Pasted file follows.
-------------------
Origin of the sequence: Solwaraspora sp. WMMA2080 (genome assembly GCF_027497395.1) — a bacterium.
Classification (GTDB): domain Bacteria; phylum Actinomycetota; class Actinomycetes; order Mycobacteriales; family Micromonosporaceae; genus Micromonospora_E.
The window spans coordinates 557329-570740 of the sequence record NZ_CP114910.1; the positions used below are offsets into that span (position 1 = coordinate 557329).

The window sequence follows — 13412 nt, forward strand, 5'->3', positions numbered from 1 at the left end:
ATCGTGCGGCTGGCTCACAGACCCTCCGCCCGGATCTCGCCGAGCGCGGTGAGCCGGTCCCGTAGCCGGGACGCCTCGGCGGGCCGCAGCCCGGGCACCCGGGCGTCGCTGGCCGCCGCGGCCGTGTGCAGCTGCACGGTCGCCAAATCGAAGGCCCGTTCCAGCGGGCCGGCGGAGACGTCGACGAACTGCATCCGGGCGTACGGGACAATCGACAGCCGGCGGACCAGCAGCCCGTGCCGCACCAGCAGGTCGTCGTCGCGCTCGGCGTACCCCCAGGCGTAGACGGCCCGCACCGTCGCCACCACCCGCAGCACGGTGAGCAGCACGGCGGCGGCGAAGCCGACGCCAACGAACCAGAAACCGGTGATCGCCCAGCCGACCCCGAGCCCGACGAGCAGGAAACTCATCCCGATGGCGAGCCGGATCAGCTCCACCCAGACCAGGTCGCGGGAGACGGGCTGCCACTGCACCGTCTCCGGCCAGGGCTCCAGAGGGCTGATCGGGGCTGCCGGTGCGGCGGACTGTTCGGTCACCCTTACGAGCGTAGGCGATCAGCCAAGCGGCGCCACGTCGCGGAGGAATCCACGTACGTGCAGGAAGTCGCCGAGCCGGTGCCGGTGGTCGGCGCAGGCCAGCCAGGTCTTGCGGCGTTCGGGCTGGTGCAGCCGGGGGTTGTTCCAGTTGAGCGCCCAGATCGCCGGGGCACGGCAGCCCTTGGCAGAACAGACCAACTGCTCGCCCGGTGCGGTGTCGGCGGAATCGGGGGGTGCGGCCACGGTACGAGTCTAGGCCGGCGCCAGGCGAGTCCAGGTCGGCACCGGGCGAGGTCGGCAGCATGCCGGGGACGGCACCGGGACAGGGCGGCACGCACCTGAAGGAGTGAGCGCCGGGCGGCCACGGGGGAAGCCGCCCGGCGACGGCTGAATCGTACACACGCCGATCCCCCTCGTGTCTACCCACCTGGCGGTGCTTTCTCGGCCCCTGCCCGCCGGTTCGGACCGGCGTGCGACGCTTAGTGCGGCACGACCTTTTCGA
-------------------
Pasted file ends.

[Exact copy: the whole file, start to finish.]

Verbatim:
Origin of the sequence: Solwaraspora sp. WMMA2080 (genome assembly GCF_027497395.1) — a bacterium.
Classification (GTDB): domain Bacteria; phylum Actinomycetota; class Actinomycetes; order Mycobacteriales; family Micromonosporaceae; genus Micromonospora_E.
The window spans coordinates 557329-570740 of the sequence record NZ_CP114910.1; the positions used below are offsets into that span (position 1 = coordinate 557329).

The window sequence follows — 13412 nt, forward strand, 5'->3', positions numbered from 1 at the left end:
ATCGTGCGGCTGGCTCACAGACCCTCCGCCCGGATCTCGCCGAGCGCGGTGAGCCGGTCCCGTAGCCGGGACGCCTCGGCGGGCCGCAGCCCGGGCACCCGGGCGTCGCTGGCCGCCGCGGCCGTGTGCAGCTGCACGGTCGCCAAATCGAAGGCCCGTTCCAGCGGGCCGGCGGAGACGTCGACGAACTGCATCCGGGCGTACGGGACAATCGACAGCCGGCGGACCAGCAGCCCGTGCCGCACCAGCAGGTCGTCGTCGCGCTCGGCGTACCCCCAGGCGTAGACGGCCCGCACCGTCGCCACCACCCGCAGCACGGTGAGCAGCACGGCGGCGGCGAAGCCGACGCCAACGAACCAGAAACCGGTGATCGCCCAGCCGACCCCGAGCCCGACGAGCAGGAAACTCATCCCGATGGCGAGCCGGATCAGCTCCACCCAGACCAGGTCGCGGGAGACGGGCTGCCACTGCACCGTCTCCGGCCAGGGCTCCAGAGGGCTGATCGGGGCTGCCGGTGCGGCGGACTGTTCGGTCACCCTTACGAGCGTAGGCGATCAGCCAAGCGGCGCCACGTCGCGGAGGAATCCACGTACGTGCAGGAAGTCGCCGAGCCGGTGCCGGTGGTCGGCGCAGGCCAGCCAGGTCTTGCGGCGTTCGGGCTGGTGCAGCCGGGGGTTGTTCCAGTTGAGCGCCCAGATCGCCGGGGCACGGCAGCCCTTGGCAGAACAGACCAACTGCTCGCCCGGTGCGGTGTCGGCGGAATCGGGGGGTGCGGCCACGGTACGAGTCTAGGCCGGCGCCAGGCGAGTCCAGGTCGGCACCGGGCGAGGTCGGCAGCATGCCGGGGACGGCACCGGGACAGGGCGGCACGCACCTGAAGGAGTGAGCGCCGGGCGGCCACGGGGGAAGCCGCCCGGCGACGGCTGAATCGTACACACGCCGATCCCCCTCGTGTCTACCCACCTGGCGGTGCTTTCTCGGCCCCTGCCCGCCGGTTCGGACCGGCGTGCGACGCTTAGTGCGGCACGACCTTTTCGA